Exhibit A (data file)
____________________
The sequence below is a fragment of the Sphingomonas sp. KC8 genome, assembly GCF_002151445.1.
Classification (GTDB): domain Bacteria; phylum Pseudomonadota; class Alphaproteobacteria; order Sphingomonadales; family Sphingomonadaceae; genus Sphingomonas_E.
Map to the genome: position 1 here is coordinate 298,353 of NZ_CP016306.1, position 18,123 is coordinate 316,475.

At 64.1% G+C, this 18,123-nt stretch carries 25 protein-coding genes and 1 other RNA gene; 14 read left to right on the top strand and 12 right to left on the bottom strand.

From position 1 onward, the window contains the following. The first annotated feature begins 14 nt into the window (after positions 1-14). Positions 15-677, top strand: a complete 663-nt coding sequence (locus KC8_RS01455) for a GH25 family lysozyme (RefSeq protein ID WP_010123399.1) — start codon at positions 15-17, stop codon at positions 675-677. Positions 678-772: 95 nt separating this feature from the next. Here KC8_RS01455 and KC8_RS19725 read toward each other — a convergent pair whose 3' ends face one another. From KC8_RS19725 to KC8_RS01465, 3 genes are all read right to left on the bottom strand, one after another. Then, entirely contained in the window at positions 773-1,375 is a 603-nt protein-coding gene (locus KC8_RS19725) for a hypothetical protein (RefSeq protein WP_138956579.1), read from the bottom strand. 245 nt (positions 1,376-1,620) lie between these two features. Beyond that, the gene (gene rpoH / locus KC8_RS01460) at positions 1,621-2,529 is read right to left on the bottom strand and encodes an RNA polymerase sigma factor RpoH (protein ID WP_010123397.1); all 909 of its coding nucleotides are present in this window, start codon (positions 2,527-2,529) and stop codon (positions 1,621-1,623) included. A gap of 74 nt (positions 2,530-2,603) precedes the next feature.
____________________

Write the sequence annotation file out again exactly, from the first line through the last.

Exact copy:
The sequence below is a fragment of the Sphingomonas sp. KC8 genome, assembly GCF_002151445.1.
Classification (GTDB): domain Bacteria; phylum Pseudomonadota; class Alphaproteobacteria; order Sphingomonadales; family Sphingomonadaceae; genus Sphingomonas_E.
Map to the genome: position 1 here is coordinate 298,353 of NZ_CP016306.1, position 18,123 is coordinate 316,475.

At 64.1% G+C, this 18,123-nt stretch carries 25 protein-coding genes and 1 other RNA gene; 14 read left to right on the top strand and 12 right to left on the bottom strand.

From position 1 onward, the window contains the following. The first annotated feature begins 14 nt into the window (after positions 1-14). Positions 15-677, top strand: a complete 663-nt coding sequence (locus KC8_RS01455) for a GH25 family lysozyme (RefSeq protein ID WP_010123399.1) — start codon at positions 15-17, stop codon at positions 675-677. Positions 678-772: 95 nt separating this feature from the next. Here KC8_RS01455 and KC8_RS19725 read toward each other — a convergent pair whose 3' ends face one another. From KC8_RS19725 to KC8_RS01465, 3 genes are all read right to left on the bottom strand, one after another. Then, entirely contained in the window at positions 773-1,375 is a 603-nt protein-coding gene (locus KC8_RS19725) for a hypothetical protein (RefSeq protein WP_138956579.1), read from the bottom strand. 245 nt (positions 1,376-1,620) lie between these two features. Beyond that, the gene (gene rpoH / locus KC8_RS01460) at positions 1,621-2,529 is read right to left on the bottom strand and encodes an RNA polymerase sigma factor RpoH (protein ID WP_010123397.1); all 909 of its coding nucleotides are present in this window, start codon (positions 2,527-2,529) and stop codon (positions 1,621-1,623) included. A gap of 74 nt (positions 2,530-2,603) precedes the next feature.